Okay I wandered a bit, the point is to not look at 'what we love' in a limited sense. I can take traning and creativity in many directions. I can take the negotiation and mediation skills I have in many directions. And creativity can affect most all careers (maybe not accounting LOL). And in this current economy sometimes what we love is paying the bills and eatng. I wonder if there were monks who totally hated cultivating gardens or chopping wood and carrying water?

    BTW that book sounds awesome. I am Buddhist primarily but am easing my way back to the Christian side. I have not ever rejected Christianity but I know i will always have a Buddhist outlook.

  4. #4
    Senior Member Sissy's Avatar
    Join Date
    Jul 2011
    Location
    Arkansas
    Posts
    286
    Quote Originally Posted by Zoe Girl View Post
    . I wonder if there were monks who totally hated cultivating gardens or chopping wood and carrying water?
    lol, say what you want, but I am sure that some of them detested it!

    Quote Originally Posted by Zoe Girl View Post
    BTW that book sounds awesome. I am Buddhist primarily but am easing my way back to the Christian side. I have not ever rejected Christianity but I know i will always have a Buddhist outlook.
    great to find a fellow traveler!
    Last edited by Sissy; 9-25-11 at 9:40pm. Reason: trying to figure out how to split a quote

  5. #5
    Senior Member
    Join Date
    Jan 2011
    Posts
    1,495
    Sissy--I am going to check out that book. I thank you for your good wishes and opinion.

  6. #6
    Senior Member
    Join Date
    Jan 2011
    Posts
    1,495
    Zoe Girl, you have some good points there. I especially like that you discovered that you like training adults, something you discovered unexpectedly. We never know what we might enjoy doing until we do it. Or, the opposite: you might think "Oh, I'd love to do that (fill in the blank)" and then do it, and find you don't like it at all. I never thought I'd be able to run a sewing machine, after some disastrous results when I was 12. Well, in my 40s I learned sewing machines are not that scary, and can be fun to work with!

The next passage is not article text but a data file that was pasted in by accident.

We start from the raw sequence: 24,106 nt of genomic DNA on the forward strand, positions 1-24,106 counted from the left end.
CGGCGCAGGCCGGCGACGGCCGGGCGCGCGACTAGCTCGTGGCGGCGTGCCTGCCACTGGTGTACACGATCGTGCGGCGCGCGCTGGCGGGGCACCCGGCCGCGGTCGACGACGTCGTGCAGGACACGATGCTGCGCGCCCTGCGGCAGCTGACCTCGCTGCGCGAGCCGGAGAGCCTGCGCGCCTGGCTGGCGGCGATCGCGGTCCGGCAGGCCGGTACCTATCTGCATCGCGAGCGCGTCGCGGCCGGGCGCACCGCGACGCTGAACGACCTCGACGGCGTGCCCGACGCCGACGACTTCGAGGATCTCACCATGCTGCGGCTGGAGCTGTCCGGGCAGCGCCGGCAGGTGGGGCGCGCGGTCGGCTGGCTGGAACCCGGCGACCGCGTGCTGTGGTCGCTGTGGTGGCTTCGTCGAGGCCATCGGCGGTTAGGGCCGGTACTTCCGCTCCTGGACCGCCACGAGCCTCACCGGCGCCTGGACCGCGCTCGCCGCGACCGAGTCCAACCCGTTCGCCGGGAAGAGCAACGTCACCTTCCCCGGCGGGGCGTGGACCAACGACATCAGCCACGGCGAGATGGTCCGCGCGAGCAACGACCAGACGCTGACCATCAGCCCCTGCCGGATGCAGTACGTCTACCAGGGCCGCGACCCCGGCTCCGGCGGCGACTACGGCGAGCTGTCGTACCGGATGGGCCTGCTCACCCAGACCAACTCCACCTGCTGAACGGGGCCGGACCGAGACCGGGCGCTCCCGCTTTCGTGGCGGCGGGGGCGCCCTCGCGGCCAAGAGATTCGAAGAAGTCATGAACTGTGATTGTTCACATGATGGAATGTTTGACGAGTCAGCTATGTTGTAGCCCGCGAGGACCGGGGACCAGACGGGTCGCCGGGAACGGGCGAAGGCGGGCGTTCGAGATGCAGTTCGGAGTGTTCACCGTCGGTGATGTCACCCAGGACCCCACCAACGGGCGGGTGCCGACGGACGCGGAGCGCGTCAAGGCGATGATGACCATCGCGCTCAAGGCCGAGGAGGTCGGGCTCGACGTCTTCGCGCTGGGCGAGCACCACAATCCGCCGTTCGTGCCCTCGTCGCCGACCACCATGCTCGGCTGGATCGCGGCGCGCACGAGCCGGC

I was raised Christian but am sort of pantheistic at this point, if that makes sense.

  7. #7
    Senior Member
    Join Date
    Dec 2010
    Location
    SoCal
    Posts
    7,907
    If doing what we love meant the money would follow every single would be rock star, actress, and screenwriter would have hit the big time. In reality of course it is not so.

    There are not possibly enough wonderful fulfilling jobs for everyone to do what they love (not in the current society at any rate). Someone has to work at Walmart, and gut our chickens, and harvest our fruit, and fry burgers (we don't have to patronize these places but as long as someone is), and pick up the trash, and work retail, and scrape plaque off our teeth, and collect bedpans and do the boring bean counter work and etc.. Heck there may not even be enough jobs for people to do what they don't love

    Now here's where the grain of truth comes in, if there is a career you like and a career you dislike and both have actual job opportunities, you will probably go a lot further and advance a lot farther in the career you like because you are working with your natural interests.

    Now whether to take any given job in unemployment, it depends entirely on how unhappy you are in unemployment. Sure I can imagine a few people having both the money and the confidence to hold out for a really nice opportunity even in this scary economy. I may have had the money but I lacked the confidence. I took a couple months off just thinking about my future, but eventually the uncertainty was getting to me and I settled, I settled big time with a bit of a commute and a pay and benefit cut from what I used to make even . But I can live on it decently anyway, and I know nothing is forever, and the uncertainty was getting to me, and most of the other offers I had were worse in various ways (I had real interest in me and quite a lot, but it was for pretty crummy positions mostly), and every day the paper would have some new bad news about the economy ..... Yea maybe I got scared of the economy hitting double dip, the unemployment rate hitting 15% (already 12% here) and still being unemployed. I guess sometimes I'm Scarlett O'Hara, never go hungry again!! Or in my case I was determined not to go down with the economy if there was anything I could do to help it (barring complete collapse of course in which case even those of us with jobs are probably screwed).